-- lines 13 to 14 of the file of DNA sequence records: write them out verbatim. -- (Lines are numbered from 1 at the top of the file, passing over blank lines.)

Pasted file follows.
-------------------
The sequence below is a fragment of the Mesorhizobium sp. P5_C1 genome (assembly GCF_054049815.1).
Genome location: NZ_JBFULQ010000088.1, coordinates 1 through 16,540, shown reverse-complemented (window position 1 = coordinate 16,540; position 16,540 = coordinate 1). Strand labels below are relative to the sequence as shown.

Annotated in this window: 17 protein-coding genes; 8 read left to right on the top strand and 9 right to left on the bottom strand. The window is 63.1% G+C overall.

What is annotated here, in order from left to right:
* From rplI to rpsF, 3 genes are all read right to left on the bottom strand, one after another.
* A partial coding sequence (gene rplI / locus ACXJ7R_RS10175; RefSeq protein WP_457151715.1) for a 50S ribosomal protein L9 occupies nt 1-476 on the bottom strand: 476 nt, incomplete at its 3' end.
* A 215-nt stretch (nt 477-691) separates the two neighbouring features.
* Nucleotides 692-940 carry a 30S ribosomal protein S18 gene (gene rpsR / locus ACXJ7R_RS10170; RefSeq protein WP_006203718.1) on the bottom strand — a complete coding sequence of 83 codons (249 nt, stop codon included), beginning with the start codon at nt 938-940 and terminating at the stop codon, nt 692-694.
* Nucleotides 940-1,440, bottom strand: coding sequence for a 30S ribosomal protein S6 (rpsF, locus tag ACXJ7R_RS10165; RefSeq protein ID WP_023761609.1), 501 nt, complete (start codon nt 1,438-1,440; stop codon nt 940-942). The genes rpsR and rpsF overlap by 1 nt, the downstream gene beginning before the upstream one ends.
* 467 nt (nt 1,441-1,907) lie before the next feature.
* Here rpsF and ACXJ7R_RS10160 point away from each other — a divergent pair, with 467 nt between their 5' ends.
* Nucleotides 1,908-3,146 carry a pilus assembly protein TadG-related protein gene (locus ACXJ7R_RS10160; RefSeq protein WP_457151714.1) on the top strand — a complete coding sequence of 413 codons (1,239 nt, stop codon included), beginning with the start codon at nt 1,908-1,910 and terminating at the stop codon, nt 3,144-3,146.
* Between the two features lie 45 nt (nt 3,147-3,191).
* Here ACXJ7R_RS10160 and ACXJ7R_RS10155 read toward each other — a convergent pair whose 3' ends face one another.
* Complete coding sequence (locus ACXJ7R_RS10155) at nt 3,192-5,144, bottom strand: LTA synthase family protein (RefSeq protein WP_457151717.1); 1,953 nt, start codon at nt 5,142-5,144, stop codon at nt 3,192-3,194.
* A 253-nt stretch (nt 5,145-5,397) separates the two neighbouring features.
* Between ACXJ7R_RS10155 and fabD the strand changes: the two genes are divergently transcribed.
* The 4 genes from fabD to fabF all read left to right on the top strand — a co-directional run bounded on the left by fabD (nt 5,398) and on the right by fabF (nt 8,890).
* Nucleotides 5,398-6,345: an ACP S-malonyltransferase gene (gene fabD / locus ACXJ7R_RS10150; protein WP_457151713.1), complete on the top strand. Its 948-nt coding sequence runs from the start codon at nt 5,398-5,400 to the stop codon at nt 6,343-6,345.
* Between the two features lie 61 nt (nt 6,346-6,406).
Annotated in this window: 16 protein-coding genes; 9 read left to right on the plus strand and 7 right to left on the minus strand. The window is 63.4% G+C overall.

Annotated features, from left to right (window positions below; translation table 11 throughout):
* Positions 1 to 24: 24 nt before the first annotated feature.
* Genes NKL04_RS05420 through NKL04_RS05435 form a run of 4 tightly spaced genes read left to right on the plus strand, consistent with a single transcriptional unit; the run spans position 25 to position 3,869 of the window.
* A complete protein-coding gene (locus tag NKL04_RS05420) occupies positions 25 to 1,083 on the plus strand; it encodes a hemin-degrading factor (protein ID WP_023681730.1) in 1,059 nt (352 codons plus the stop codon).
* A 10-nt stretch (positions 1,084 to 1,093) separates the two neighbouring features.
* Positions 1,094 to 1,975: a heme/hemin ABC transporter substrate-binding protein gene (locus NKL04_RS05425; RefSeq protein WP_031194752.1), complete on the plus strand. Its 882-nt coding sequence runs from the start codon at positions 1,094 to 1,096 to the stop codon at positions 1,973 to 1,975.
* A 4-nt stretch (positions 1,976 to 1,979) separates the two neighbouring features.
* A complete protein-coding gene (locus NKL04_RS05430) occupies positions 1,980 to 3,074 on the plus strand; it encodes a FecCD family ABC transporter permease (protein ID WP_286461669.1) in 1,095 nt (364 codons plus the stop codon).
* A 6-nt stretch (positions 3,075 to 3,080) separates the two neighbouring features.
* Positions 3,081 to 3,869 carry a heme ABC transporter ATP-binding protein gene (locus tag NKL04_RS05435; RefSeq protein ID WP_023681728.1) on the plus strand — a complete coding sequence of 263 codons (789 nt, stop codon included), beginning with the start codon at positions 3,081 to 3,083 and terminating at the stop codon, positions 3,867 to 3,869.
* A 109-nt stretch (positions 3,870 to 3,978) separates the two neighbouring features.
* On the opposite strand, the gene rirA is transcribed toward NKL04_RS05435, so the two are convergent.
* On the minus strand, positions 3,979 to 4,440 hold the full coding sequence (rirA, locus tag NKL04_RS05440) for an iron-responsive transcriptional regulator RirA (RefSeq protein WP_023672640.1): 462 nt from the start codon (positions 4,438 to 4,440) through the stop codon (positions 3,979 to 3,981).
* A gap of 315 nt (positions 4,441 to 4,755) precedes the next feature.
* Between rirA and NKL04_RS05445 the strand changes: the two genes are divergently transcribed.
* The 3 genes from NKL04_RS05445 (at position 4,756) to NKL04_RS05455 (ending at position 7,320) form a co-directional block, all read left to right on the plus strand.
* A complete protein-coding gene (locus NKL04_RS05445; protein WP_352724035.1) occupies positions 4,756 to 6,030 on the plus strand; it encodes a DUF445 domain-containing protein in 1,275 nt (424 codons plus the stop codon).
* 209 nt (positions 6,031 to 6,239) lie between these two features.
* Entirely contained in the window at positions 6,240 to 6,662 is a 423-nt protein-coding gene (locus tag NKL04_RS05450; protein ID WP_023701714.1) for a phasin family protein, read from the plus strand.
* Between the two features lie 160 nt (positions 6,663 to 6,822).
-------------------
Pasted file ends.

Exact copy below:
* Between the two features lie 45 nt (nt 3,147-3,191).
* Here ACXJ7R_RS10160 and ACXJ7R_RS10155 read toward each other — a convergent pair whose 3' ends face one another.